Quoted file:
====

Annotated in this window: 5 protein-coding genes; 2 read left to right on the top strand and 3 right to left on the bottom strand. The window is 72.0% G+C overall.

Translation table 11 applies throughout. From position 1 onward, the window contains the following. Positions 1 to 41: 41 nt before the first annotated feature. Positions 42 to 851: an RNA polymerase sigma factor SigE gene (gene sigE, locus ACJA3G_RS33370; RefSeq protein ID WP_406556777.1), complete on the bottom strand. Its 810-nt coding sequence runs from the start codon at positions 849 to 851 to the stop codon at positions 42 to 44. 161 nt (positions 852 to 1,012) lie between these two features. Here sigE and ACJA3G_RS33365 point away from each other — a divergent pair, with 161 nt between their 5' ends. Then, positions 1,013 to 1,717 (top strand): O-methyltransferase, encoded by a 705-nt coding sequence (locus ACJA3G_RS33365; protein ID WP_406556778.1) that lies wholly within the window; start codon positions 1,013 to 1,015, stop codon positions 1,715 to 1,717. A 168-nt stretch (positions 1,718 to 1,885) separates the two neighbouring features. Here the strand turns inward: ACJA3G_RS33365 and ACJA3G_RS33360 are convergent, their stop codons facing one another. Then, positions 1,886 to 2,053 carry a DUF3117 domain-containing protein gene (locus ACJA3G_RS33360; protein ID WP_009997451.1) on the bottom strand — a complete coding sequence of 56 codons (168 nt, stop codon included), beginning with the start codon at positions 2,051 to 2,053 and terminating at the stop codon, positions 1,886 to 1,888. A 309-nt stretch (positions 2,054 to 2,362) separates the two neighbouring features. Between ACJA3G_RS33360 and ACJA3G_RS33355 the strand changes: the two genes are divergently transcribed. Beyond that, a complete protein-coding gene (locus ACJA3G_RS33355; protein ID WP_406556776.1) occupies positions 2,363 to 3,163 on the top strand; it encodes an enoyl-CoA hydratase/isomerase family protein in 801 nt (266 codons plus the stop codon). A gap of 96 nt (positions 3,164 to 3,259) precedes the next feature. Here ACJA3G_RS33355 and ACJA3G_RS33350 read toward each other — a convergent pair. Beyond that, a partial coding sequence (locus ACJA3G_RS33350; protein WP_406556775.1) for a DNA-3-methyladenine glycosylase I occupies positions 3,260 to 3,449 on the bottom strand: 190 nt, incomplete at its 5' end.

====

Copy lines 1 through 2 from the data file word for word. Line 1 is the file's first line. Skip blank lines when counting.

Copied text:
Annotated in this window: 5 protein-coding genes; 2 read left to right on the top strand and 3 right to left on the bottom strand. The window is 72.0% G+C overall.

Translation table 11 applies throughout. From position 1 onward, the window contains the following. Positions 1 to 41: 41 nt before the first annotated feature. Positions 42 to 851: an RNA polymerase sigma factor SigE gene (gene sigE, locus ACJA3G_RS33370; RefSeq protein ID WP_406556777.1), complete on the bottom strand. Its 810-nt coding sequence runs from the start codon at positions 849 to 851 to the stop codon at positions 42 to 44. 161 nt (positions 852 to 1,012) lie between these two features. Here sigE and ACJA3G_RS33365 point away from each other — a divergent pair, with 161 nt between their 5' ends. Then, positions 1,013 to 1,717 (top strand): O-methyltransferase, encoded by a 705-nt coding sequence (locus ACJA3G_RS33365; protein ID WP_406556778.1) that lies wholly within the window; start codon positions 1,013 to 1,015, stop codon positions 1,715 to 1,717. A 168-nt stretch (positions 1,718 to 1,885) separates the two neighbouring features. Here the strand turns inward: ACJA3G_RS33365 and ACJA3G_RS33360 are convergent, their stop codons facing one another. Then, positions 1,886 to 2,053 carry a DUF3117 domain-containing protein gene (locus ACJA3G_RS33360; protein ID WP_009997451.1) on the bottom strand — a complete coding sequence of 56 codons (168 nt, stop codon included), beginning with the start codon at positions 2,051 to 2,053 and terminating at the stop codon, positions 1,886 to 1,888. A 309-nt stretch (positions 2,054 to 2,362) separates the two neighbouring features. Between ACJA3G_RS33360 and ACJA3G_RS33355 the strand changes: the two genes are divergently transcribed. Beyond that, a complete protein-coding gene (locus ACJA3G_RS33355; protein ID WP_406556776.1) occupies positions 2,363 to 3,163 on the top strand; it encodes an enoyl-CoA hydratase/isomerase family protein in 801 nt (266 codons plus the stop codon). A gap of 96 nt (positions 3,164 to 3,259) precedes the next feature. Here ACJA3G_RS33355 and ACJA3G_RS33350 read toward each other — a convergent pair. Beyond that, a partial coding sequence (locus ACJA3G_RS33350; protein WP_406556775.1) for a DNA-3-methyladenine glycosylase I occupies positions 3,260 to 3,449 on the bottom strand: 190 nt, incomplete at its 5' end.